Garden Meals: Learning to Eat Healthy, Right from the Garden

Case Study 3

A young boy squeals excitedly as he finds yet another potato beetle and begins to pull it from the plant where it resides. Nearby, some folks pick peas and other veggies. Eggs are gathered from Stacey’s chicken coop, just down the street. Indoors, participants begin chopping and preparing all the foods needed for a delicious garden meal. Today’s menu includes steamed kale, a fresh green salad, and an egg frittata stuffed with all of the garden goodies that were freshly picked just a few moments before. As everyone sits down at the picnic tables for lunch, excitement fills the air in anticipation of tasting these new and different foods, tempered by a healthy dose of childhood hesitation. Ultimately, everyone eats, laughs, and enjoys each other’s company over a fantastic, nutritious lunch that we all had a hand in creating.

Project Beginnings

Five years ago, Stacey Oshkello, a graduate of the Keene State College Dietetic Internship Program, was searching for an opportunity to do good work in her community that would utilize her knowledge and experience in food, gardening, and nutrition. At the same time, Cold Pond Community Land Trust (CPCLT) in Acworth, NH was looking for creative ways to serve as an educational resource for sustainable and regenerative agriculture. Thus began Garden Meals, a program of CPCLT that uses community resources to educate the wider community about garden stewardship and healthy eating.

Stacey was the force that got the program off the ground, drawing from her experience as an intern at Stonewall Farm in Keene and incorporating information she gained through the University of Vermont Cooperative Extension Program for Garden Education. However, none of her efforts would have been possible without the resources, infrastructure, and organizational status that CPCLT provides. Many CPCLT residents have been involved with the program over the years as garden managers, school program coordinators, or growers of food.

Up and Running

Over the past five years, CPCLT has formed many partnerships to keep the Garden Meals program moving forward. One such partnership is with the Alstead Area Community Trust, that has generously acted as a fiscal agent for the program when applying for grants. Monadnock Family Services has covered some of the cost for meals and education on a per-child basis. Other organizations that have given the program financial support are the NH Charitable Foundation, United Way, Claremont Savings Bank, and Integrative Service Network. This last organization, based in Claremont, works with developmentally disabled adults and they have really loved being a part of the program for the past four years. Without a doubt, Garden Meals would not have been possible without the land of CPCLT on which to grow and raise the food used in the Garden Meals program along with the dedication of residents who made this education program a priority.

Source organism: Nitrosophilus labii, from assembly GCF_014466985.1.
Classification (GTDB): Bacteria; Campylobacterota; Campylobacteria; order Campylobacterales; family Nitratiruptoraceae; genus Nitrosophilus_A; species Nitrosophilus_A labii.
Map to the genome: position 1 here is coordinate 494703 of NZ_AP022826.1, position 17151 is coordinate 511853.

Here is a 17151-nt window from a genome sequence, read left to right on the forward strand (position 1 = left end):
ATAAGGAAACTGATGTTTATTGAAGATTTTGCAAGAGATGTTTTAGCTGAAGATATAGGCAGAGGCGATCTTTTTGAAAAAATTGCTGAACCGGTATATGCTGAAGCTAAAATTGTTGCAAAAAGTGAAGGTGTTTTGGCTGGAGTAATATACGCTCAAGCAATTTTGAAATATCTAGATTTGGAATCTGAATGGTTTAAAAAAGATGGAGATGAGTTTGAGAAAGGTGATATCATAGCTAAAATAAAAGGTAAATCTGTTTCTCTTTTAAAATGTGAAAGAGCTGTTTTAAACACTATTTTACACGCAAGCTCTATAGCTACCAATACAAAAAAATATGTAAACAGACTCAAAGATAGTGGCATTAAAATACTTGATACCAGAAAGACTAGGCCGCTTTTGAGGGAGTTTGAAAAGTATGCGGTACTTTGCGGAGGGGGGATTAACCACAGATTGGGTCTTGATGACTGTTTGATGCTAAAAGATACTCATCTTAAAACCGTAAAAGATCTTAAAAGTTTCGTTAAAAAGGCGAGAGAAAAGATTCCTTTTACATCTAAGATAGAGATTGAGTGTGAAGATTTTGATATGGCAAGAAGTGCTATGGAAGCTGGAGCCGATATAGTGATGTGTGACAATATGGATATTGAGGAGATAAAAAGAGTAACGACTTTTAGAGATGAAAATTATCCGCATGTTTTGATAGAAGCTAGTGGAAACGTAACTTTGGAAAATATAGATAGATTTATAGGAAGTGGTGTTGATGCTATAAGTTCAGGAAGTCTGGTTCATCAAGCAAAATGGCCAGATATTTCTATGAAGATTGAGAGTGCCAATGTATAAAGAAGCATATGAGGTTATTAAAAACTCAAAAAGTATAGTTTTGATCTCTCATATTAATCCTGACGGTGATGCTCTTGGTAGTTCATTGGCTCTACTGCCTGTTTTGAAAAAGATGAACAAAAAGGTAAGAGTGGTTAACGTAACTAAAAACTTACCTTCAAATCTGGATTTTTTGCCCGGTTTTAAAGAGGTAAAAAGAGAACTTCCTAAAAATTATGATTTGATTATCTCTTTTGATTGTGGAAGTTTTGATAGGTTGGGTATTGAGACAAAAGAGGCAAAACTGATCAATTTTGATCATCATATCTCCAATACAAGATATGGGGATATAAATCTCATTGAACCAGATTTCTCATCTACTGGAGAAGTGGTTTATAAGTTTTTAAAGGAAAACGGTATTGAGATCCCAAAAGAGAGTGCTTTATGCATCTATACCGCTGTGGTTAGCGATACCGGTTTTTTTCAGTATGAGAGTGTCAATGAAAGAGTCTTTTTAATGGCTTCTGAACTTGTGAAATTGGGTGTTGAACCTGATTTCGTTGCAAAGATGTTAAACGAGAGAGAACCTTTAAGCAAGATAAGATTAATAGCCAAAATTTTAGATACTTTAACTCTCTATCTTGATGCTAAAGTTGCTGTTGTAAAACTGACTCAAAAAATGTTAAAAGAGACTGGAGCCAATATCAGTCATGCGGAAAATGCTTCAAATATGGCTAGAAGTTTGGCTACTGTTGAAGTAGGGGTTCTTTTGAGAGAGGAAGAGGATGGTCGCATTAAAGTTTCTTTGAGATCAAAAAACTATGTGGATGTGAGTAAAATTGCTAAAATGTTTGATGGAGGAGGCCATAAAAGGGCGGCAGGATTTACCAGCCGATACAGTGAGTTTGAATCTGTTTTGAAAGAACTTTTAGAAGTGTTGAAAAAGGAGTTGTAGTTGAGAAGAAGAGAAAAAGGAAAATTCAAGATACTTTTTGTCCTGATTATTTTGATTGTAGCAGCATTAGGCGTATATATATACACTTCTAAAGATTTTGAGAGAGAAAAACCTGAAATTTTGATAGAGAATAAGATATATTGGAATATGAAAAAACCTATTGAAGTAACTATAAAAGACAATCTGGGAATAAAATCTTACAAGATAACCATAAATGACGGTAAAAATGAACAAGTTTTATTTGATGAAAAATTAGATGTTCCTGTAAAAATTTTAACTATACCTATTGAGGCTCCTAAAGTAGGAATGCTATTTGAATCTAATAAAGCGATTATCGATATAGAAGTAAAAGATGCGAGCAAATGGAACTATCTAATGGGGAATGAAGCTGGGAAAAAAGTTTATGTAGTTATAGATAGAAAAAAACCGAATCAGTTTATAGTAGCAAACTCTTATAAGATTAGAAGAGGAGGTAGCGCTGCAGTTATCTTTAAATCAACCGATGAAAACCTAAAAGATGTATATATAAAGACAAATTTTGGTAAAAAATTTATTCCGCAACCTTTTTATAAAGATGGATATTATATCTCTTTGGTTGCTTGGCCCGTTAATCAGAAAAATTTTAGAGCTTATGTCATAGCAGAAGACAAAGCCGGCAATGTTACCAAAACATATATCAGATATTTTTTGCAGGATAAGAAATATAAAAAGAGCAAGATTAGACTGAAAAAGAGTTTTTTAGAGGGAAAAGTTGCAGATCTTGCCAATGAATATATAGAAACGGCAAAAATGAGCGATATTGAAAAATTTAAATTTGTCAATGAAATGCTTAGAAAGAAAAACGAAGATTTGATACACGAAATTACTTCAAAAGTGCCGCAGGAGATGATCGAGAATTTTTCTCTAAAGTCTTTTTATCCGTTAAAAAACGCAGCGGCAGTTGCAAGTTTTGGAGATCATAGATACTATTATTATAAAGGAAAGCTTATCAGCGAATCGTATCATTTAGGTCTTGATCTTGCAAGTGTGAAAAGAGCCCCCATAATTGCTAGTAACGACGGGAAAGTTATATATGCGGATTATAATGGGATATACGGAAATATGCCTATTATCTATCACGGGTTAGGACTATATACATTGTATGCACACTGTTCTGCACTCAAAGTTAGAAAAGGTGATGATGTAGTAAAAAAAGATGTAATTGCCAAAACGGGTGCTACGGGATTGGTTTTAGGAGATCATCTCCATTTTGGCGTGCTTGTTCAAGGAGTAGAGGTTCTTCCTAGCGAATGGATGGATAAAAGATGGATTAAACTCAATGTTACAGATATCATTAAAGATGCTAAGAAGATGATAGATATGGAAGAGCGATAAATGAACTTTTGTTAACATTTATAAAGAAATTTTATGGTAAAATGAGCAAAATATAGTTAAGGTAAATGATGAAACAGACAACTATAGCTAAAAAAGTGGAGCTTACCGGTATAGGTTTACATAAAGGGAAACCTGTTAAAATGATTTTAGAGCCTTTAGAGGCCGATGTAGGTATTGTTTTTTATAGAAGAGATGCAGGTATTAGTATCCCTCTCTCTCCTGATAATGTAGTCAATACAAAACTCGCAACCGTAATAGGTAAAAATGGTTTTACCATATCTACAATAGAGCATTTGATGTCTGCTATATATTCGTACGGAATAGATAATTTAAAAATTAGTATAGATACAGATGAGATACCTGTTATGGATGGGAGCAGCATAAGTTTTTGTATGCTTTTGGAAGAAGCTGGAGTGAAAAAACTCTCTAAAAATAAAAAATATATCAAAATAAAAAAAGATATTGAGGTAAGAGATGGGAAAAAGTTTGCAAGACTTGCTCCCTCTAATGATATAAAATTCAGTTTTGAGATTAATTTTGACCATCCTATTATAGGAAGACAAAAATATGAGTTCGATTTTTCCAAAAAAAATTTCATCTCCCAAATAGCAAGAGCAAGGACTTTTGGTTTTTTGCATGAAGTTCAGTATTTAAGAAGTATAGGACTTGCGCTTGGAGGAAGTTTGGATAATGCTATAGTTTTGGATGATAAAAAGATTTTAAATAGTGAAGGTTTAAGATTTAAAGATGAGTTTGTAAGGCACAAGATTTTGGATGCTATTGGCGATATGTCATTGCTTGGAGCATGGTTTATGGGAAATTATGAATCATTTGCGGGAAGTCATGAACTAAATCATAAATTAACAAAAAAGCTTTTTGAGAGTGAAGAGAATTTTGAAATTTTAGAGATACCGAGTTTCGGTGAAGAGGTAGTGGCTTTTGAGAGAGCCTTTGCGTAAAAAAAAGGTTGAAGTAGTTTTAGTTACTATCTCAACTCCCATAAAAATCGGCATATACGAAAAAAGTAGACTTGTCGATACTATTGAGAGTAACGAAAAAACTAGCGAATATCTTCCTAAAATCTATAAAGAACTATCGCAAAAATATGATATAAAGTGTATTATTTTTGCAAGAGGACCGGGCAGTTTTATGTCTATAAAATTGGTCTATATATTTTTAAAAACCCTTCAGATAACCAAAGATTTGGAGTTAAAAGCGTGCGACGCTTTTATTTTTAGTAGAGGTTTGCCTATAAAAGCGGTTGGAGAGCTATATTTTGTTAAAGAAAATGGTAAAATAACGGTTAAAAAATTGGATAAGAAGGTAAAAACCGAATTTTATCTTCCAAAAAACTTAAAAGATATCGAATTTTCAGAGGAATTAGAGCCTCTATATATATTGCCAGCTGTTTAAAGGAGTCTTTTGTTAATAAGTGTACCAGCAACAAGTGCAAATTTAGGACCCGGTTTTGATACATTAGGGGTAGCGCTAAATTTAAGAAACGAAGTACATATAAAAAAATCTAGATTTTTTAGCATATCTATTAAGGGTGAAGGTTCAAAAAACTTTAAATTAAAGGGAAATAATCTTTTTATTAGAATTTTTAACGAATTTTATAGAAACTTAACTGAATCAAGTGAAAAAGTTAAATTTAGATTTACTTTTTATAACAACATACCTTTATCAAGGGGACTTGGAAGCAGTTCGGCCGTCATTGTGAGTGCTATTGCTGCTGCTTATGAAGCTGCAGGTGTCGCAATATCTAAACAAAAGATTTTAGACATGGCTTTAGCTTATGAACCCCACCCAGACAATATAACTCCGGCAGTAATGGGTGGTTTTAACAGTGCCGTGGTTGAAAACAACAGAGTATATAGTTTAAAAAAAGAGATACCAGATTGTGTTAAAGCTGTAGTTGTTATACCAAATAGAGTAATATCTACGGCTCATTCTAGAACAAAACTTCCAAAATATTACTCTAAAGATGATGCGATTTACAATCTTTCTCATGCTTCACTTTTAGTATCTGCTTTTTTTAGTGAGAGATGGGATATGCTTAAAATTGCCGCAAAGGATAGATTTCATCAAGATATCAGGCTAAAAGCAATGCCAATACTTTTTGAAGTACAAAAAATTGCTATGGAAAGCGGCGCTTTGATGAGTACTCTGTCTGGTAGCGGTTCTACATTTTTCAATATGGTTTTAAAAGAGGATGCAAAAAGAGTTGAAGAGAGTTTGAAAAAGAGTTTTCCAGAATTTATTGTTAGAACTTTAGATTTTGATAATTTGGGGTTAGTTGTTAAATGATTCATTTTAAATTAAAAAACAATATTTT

Garden Meals also travels to and works with area schools to provide nutrition education programming. Some of the schools they currently work with are The Orchard School, Surry Village Charter School, Charlestown Elementary, Marlow Elementary and Acworth Elementary. Garden Meals has even started a vermicomposting project at Acworth Elementary, and this past fall they were able to harvest the garden and prepare food for the school’s annual Thanksgiving feast.

Hurdles to Overcome, Planning for the Future

Travel between schools and the program’s current site—CPCLT land that has been dedicated to growing food for Garden Meals—can sometimes present a problem for staff, but a solution is on the horizon. CPCLT will soon be building a community center, which will be the future home of Garden Meals.

Another challenge the program faces is that many of the current sources of funding used to keep the program up and running could be discontinued at any time. Garden Meals has yet to find a sustainable source of funding for this important work within the community.

Advice for Others

Stacey Oshkello’s advice for others interested in starting a similar initiative:

  • Involve farmers as much as possible.
  • Forge relationships with teachers and schools to give your program an outlet.

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